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Role for biased signaling to address the ¿-agonist controversy in asthma

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Thursday, February 01, 2018
12:00 pm - 1:00 pm
Julia K.Walker, PhD
CAGPM Weekly Forum Series

Dr. Walker received her PhD in Physiology from Queen's University at Kingston and postdoctoral training in the Department of Cell Biology at Duke University. Her post-doctoral research focused on the beta-arresting-mediated regulation of G protein-coupled receptor (GPCR) signaling.

In 2000 Dr. Walker was appointed as Assistant Research Professor in Duke's Pulmonary Medicine Division where her research focused on understanding the cellular pathophysiological mechanisms that underlie lung disease (in particular asthma). In 2013, Dr. Walker moved to the Duke University School of Nursing where she continues to study how GPCR signaling bias can be exploited for improved asthma treatments. Dr. Walker teaches physiology to Nursing students and holds the rank of Professor in Nursing and Pulmonary Medicine.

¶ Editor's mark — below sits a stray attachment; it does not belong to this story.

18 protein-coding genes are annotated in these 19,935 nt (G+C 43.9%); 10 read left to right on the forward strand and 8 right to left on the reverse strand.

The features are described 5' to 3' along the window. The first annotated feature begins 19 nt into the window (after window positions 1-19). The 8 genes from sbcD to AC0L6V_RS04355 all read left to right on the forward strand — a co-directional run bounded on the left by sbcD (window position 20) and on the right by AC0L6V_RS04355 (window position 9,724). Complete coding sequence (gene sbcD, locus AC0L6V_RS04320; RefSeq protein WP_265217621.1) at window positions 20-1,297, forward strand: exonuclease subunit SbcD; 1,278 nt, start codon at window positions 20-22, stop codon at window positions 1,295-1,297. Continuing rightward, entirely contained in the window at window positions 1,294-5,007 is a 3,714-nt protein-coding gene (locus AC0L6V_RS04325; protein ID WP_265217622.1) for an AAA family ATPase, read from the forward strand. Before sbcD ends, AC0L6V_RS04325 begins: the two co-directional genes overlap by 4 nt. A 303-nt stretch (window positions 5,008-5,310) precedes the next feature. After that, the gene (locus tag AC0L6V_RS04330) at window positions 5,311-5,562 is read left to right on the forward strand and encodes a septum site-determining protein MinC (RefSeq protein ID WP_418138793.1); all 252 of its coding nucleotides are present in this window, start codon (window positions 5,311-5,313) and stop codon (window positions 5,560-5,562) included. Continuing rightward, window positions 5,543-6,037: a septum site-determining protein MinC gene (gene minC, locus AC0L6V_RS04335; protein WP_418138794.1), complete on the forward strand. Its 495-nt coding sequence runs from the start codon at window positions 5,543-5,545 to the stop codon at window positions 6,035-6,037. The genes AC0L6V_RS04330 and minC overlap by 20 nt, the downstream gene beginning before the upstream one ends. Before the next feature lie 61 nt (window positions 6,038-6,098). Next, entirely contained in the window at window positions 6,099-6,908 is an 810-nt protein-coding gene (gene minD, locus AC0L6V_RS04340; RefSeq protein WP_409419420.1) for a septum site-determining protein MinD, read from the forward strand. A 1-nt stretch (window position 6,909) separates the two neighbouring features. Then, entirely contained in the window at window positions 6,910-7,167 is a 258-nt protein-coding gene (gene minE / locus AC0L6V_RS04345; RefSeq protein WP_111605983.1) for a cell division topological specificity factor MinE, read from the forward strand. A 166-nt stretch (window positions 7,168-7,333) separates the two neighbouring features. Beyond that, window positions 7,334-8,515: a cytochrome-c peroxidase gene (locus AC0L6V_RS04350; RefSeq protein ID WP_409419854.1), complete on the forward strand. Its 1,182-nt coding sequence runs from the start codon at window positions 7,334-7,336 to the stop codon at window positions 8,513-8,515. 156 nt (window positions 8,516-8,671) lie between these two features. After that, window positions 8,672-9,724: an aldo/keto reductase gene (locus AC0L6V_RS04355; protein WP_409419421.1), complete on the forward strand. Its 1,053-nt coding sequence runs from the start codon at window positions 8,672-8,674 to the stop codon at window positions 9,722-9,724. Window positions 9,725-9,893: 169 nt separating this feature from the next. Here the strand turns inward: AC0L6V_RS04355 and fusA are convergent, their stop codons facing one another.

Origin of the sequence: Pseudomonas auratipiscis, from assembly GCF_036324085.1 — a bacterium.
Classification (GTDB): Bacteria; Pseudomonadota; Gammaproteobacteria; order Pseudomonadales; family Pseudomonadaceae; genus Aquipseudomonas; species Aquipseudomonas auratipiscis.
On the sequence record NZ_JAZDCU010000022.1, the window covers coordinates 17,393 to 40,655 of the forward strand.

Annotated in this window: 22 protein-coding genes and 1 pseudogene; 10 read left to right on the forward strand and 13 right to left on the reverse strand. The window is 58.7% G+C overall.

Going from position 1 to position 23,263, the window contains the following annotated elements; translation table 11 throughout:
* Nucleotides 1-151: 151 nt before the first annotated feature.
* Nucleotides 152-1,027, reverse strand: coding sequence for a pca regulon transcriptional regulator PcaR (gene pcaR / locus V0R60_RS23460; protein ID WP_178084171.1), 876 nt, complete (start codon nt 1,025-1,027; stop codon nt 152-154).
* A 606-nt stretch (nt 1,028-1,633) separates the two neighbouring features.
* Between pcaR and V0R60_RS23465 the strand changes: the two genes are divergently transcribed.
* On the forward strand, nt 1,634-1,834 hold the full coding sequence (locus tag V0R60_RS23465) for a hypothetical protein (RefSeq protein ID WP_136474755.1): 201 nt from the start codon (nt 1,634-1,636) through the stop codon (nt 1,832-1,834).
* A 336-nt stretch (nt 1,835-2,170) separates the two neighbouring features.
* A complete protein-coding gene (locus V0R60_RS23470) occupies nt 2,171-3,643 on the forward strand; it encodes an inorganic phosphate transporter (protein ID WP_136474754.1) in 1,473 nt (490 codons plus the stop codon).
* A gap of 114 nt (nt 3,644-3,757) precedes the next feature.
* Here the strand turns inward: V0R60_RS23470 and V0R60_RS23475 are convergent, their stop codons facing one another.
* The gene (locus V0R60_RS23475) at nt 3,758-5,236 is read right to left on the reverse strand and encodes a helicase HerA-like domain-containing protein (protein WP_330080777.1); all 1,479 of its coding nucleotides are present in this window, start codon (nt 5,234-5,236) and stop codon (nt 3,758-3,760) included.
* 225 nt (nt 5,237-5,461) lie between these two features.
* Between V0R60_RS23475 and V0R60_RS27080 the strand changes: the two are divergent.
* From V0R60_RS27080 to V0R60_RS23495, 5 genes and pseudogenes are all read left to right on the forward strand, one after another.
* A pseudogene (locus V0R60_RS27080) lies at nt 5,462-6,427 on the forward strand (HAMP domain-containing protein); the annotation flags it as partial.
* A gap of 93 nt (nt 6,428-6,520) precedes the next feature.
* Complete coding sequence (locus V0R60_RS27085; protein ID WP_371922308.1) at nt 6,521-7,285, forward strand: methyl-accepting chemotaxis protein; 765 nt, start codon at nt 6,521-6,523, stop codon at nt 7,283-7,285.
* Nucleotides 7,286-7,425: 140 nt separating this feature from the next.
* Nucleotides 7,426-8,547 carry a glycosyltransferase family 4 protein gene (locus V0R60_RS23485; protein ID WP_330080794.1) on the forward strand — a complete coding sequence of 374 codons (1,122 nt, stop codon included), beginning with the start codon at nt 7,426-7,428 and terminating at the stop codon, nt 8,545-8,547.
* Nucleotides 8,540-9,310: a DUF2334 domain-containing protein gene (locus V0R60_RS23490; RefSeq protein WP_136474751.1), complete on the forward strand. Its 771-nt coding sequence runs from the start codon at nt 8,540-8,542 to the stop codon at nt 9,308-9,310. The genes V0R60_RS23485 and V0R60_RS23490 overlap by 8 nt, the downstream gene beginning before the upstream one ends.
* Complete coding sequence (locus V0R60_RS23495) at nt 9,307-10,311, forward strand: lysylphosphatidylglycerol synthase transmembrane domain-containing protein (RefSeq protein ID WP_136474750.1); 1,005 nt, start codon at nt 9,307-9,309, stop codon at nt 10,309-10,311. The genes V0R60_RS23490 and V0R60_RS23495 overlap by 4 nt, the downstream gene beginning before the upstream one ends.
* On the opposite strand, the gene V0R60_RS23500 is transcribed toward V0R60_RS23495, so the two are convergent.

The goals of Dr. Walker's current research are to detail the signaling mechanism by which b-agonists promote pathogenic allergic lung inflammation and identify and test compounds that will prevent this pro-inflammatory and pathogenic signaling. More specifically, the objective is to discover ligands or modulators that bias ¿2AR signaling away from the pathogenic ¿arrestin-dependent signaling arm and toward the protective G protein-dependent signaling.

Contact: Julia Walker